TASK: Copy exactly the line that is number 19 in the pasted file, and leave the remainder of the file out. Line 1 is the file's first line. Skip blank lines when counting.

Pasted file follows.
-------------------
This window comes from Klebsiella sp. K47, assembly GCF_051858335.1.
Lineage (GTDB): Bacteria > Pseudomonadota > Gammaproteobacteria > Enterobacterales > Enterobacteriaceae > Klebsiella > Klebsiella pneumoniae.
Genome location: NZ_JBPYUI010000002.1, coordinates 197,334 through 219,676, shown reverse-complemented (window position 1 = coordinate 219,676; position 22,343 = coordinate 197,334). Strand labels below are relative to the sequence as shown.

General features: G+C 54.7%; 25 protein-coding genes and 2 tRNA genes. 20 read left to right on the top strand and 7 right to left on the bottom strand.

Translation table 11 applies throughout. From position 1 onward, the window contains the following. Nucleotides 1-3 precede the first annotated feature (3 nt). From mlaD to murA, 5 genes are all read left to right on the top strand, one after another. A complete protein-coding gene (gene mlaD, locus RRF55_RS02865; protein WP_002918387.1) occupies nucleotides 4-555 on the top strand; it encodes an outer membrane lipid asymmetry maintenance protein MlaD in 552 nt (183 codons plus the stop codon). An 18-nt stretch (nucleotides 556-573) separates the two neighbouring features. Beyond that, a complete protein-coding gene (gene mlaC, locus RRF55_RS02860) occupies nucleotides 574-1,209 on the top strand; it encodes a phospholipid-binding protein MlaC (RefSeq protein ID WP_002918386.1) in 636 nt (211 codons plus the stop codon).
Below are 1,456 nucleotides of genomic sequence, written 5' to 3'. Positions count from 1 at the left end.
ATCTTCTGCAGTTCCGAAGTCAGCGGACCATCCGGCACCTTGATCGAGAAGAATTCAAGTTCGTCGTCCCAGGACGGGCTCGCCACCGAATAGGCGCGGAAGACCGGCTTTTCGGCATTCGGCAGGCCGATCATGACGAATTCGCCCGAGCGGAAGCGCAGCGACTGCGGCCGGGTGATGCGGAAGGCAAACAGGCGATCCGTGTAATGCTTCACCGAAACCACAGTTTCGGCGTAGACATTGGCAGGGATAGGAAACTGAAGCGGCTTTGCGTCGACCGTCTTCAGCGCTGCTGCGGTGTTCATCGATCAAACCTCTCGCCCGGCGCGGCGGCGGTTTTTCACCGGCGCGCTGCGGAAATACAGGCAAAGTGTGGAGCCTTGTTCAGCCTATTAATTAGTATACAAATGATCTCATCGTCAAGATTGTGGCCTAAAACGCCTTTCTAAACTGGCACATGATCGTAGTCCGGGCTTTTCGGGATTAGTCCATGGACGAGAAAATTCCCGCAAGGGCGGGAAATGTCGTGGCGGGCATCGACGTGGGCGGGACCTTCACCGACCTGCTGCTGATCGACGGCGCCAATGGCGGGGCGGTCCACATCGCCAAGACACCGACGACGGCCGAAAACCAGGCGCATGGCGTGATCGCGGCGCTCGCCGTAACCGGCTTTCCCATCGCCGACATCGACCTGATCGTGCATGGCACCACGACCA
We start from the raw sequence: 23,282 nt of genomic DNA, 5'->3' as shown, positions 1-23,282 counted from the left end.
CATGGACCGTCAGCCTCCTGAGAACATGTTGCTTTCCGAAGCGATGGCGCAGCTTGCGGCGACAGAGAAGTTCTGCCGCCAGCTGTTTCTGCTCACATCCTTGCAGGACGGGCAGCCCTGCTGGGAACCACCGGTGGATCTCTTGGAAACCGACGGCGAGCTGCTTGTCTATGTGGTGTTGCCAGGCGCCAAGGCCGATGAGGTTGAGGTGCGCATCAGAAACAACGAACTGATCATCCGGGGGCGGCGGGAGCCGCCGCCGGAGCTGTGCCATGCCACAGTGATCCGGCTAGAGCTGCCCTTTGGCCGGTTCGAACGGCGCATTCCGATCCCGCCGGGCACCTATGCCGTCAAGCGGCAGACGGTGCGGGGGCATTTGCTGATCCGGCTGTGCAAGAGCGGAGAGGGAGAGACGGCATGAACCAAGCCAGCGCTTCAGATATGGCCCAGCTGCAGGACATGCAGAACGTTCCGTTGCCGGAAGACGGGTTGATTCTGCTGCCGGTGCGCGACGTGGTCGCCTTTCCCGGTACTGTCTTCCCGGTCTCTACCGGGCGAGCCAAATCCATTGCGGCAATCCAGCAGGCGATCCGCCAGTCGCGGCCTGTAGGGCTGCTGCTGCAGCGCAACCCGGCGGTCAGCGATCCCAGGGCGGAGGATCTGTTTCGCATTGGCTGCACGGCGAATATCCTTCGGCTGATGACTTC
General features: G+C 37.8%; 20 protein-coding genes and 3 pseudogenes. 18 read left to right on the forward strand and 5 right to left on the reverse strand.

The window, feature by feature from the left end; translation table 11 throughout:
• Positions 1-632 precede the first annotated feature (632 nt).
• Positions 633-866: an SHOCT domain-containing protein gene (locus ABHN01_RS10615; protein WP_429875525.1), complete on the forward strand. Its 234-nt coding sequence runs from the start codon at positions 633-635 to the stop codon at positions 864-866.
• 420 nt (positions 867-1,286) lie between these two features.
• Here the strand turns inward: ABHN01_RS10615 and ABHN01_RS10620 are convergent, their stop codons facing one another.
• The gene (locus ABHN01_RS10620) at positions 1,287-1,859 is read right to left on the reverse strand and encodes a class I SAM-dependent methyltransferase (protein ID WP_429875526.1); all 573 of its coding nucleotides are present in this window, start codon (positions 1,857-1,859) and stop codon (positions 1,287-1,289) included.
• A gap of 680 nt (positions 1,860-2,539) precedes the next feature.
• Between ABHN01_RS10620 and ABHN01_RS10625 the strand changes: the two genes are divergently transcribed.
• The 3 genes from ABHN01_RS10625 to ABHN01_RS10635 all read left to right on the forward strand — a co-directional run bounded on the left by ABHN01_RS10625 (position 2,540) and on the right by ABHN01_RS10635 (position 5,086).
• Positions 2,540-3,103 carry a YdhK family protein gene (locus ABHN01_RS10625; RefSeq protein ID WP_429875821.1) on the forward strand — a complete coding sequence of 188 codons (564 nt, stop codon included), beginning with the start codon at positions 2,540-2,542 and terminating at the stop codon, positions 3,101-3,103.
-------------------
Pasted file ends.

• The 3 genes from ABHN01_RS10625 to ABHN01_RS10635 all read left to right on the forward strand — a co-directional run bounded on the left by ABHN01_RS10625 (position 2,540) and on the right by ABHN01_RS10635 (position 5,086).